Supplement to Infinity

Construction of Surreal Numbers

Conway’s construction of surreal numbers (1976) is summarized in the following principle: If \(L\), \(R\) are two sets of surreal numbers, and no member of \(L\) is \(\le\) any member of \(R\), then there is a surreal number \(\{L|R\}\) consisting of a “left set” \(L\) and a “right set” \(R\). By convention, if \(x = \{L|R\}\), then we let \(x^L\) and \(x^R\) stand for elements from \(L\) and \(R\) respectively. Sums and products of sets of surreal numbers are the unions of element-wise addition and multiplication.

We then make the following definitions:

  1. \(x \ge y\) iff no \(x^R \le y\) and \(x \le\) no \(y^L\). (Following our convention, the right-hand side says that no element of \(x\)’s right set is \(\le y\), and \(x\) is \(\le\) no element of \(y\)’s left set.)
  2. \(x \le y \text{ iff } y \ge x\)
  3. \(x = y \text{ iff } x \ge y \text{ and } y \ge x\)
  4. \(x \gt y \text{ iff } x \ge y \text{ and not } y \ge x\)
  5. \(x + y = \{x^L + y, x + y^L|x^R + y, x + y^R\}\)
  6. \(-x = \{-x^R|-x^L\}\)
  7. \(xy = \{x^L y + xy^L - x^L y^L, x^R y + xy^R - x^R y^R |\) \(x^L y + xy^R - x^L y^R, x^R y + xy^L - x^R y^L\}\)
  8. for any non-zero \(x\), we can find \[\begin{align} y = \{0, [1 + &(x^R - x)y^L]/x^R, [1 + (x^L - x)y^R]/x^L |\\ &[1 + (x^L -x)y^L]x^L, [1 + (x^R - x)]y^R]/x^R\} \end{align}\] such that \(xy=1\)

We may construct the surreal numbers in successive stages (or on successive “days”, as Conway puts it), and regard them generally as pairs of sets of previously constructed surreal numbers. This is not circular, as at the first stage (“day”) we can help ourselves to a pair of empty sets. Taking \(L=R=\emptyset\) gives us \(\{\emptyset|\emptyset\}\), abbreviated \(\{|\}\). We identify this with 0. And away we go:

\(\{0|\} = 1\); \(\{|0\} = -1.\)

\(\{0,1|\} = \{1|\} = 2\); \(\{0|1\} = 1/2\); \(\{-1|0\} = -1/2\); \(\{|-1\} = -2.\)

\(\{2|\} = 3\); \(\{1|2\} = 3/2\); \(\{1/2|1\} = 3/4\); \(\{0|1/2\} = 1/4\); \(\{-1/2|0\} = -1/4\); \(\{-1|-1/2\} = -3/4\); \(\{-2|-1\} = -3/2\); \(\{|-2\} = -3\)

\(\vdots\)

\(\{1/4, 5/16, 21/64,\ldots | 1/2, 3/8, 11/32, \ldots \} = 1/3\);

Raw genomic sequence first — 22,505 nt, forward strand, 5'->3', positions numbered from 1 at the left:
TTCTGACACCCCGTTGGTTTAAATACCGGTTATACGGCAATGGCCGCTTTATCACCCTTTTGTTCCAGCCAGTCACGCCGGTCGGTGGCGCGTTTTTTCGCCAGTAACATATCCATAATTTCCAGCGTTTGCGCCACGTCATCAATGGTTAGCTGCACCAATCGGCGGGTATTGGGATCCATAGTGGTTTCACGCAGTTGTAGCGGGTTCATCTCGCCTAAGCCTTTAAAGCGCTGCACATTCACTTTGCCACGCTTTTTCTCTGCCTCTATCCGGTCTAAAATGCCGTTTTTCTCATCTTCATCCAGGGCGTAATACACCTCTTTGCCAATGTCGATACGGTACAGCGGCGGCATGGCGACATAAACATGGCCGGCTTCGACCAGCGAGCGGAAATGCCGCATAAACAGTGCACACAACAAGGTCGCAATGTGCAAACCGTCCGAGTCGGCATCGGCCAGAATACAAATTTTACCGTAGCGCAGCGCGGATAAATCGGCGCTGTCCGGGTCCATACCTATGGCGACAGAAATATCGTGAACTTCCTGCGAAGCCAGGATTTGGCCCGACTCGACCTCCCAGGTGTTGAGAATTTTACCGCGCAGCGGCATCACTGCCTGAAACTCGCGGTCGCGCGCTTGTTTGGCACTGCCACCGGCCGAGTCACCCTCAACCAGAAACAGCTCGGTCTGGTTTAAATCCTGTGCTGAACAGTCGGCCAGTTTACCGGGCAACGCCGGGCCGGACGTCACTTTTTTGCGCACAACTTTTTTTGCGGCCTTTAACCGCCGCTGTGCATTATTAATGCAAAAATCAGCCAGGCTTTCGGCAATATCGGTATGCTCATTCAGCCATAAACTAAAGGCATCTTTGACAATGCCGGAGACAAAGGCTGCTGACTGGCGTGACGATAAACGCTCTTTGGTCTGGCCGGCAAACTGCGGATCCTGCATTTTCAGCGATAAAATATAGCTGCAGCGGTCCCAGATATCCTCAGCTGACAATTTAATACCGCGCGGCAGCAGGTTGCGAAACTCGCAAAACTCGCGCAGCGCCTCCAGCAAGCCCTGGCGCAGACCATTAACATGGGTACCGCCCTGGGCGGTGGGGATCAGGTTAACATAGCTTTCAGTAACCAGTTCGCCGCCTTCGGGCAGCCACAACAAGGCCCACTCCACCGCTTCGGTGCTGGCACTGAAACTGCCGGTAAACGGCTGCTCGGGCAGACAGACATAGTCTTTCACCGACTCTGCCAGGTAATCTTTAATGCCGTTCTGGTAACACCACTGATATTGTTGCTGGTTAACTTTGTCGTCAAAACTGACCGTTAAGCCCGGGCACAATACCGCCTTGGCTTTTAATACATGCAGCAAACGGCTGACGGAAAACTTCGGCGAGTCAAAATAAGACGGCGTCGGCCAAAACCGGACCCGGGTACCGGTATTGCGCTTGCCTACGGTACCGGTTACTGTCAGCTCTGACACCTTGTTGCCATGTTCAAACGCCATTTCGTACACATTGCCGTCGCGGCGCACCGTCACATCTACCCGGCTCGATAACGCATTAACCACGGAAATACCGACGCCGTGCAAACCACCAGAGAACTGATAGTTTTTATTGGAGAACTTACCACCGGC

\(\{0, 1, 2, 3, \ldots |\} = \omega\); \(\{|0, -1, -2, -3, \ldots \} = -\omega\);

\(\{0|1, 1/2, 1/4, 1/8, \ldots \} = 1/\omega\); \(\{1/2, 3/4, 7/8, \ldots |1\} = 1 - 1/\omega\);

\(\{0, 1, 2, 3,\ldots, \omega|\} = \omega+1\); \(\{|0, -1, -2, -3, \ldots, -\omega\} = -(\omega +1)\); \(\{0, 1, 2, 3,\ldots|\omega\} = \omega-1\);

\(\{1/\omega|1, 1/2, 1/4 \ldots \} = 2/\omega\); \(\{0|1/\omega\} = 1/2\omega\);

\(\{2|5/2, 9/4, 17/8, \ldots \} = 2 + 1/\omega\); \(\{3/2, 7/4, 15/8, \ldots |2\} = 2 - 1/\omega\)

\(\vdots\)

\(\{\omega, \omega+1, \omega+2, \omega+3,\ldots | \} = \omega\cdot 2\); \(\{0, 1, 2, 3,\ldots |\omega, \omega-1, \omega-2, \omega-3, \ldots \} = \omega/2\);

\(\{0|1/\omega, 1/2\omega, 1/4\omega, \ldots \} = 1/\omega^2\)

\(\vdots\)

\(\{0, 1, 2, 3,\ldots | \omega, \omega/2, \omega/4, \omega/8, \ldots \} = \sqrt{\omega}\)

\(\vdots\)

The resulting number system contains gaps. \([L|R]\) is a gap iff (1) every subset of \(L\) has an upper bound within \(L\) and every subset of \(R\) has a lower bound within \(R\); and (2) the union of \(L\) and \(R\) is the proper class of all of the surreal numbers. This proper class is called \(No\). (Note that (2) entails that at least one of \(L\) and \(R\) is a proper class.) Ehrlich (2012) argues that No may be regarded as an absolute continuum. If a partition \(\Xi = [L|R]\) is a gap and \(x\) is a number:

\(x+\Xi\) is the gap \([x+L|x+R]\);

\(-\Xi\) is the gap \([-R|-L]\); and

\(\omega^\Xi\) is the gap \([L'|R']\),

where \(L'\) contains all numbers \(\omega^l\)s and \(R'\) contains all numbers \(\omega^r\)s for \(l\in L\), \(r \in R\), and \(s\) any positive real. \(On\) is the gap \([No|]\) at the end of the number line; \(1/On\) is the gap between 0 and all of the positive numbers; \(\infty\) is the gap between the reals and the positive infinite numbers; and \(1/\infty\) is the gap between the infinitesimals and the positive reals.

All numbers have a unique normal form expression \(\sum_{\beta\lt \alpha}\omega^{y_\beta}r_\beta\), where \(\alpha\) is an ordinal, the \(r_\beta\) \((\beta\lt\alpha)\) are non-zero reals, and the numbers \(y_\beta\) form a descending sequence. Moreover, every expression of this form is a number. All gaps have one of the following two normal forms: \(\sum_{\beta\in On} \omega^{x_\beta}r_\beta\) and (\(\sum_{\beta \lt \alpha}\omega^{x_\beta}r_\beta)\pm\omega^\Xi\), where in each case \(x_\beta\) is a decreasing sequence and each \(r_\beta\) is a non-zero real number, and, in the second case, \(\Xi\) is a gap \([L'|R']\) for which \(R'\) contains all the \(x_\beta\) \((\beta \lt\alpha).\) It is worth emphasizing that, in Conway’s system, gaps are not numbers, since they are formed from proper classes rather than sets. For example, in Conway’s system, \(\infty\) is neither an ordinal nor a cardinal.

Copyright © 2021 by
Graham Oppy <Graham.Oppy@monash.edu>
Alan Hájek <alan.hajek@anu.edu.au>
Kenny Easwaran <easwaran@tamu.edu>
Paolo Mancosu <mancosu@socrates.Berkeley.EDU>

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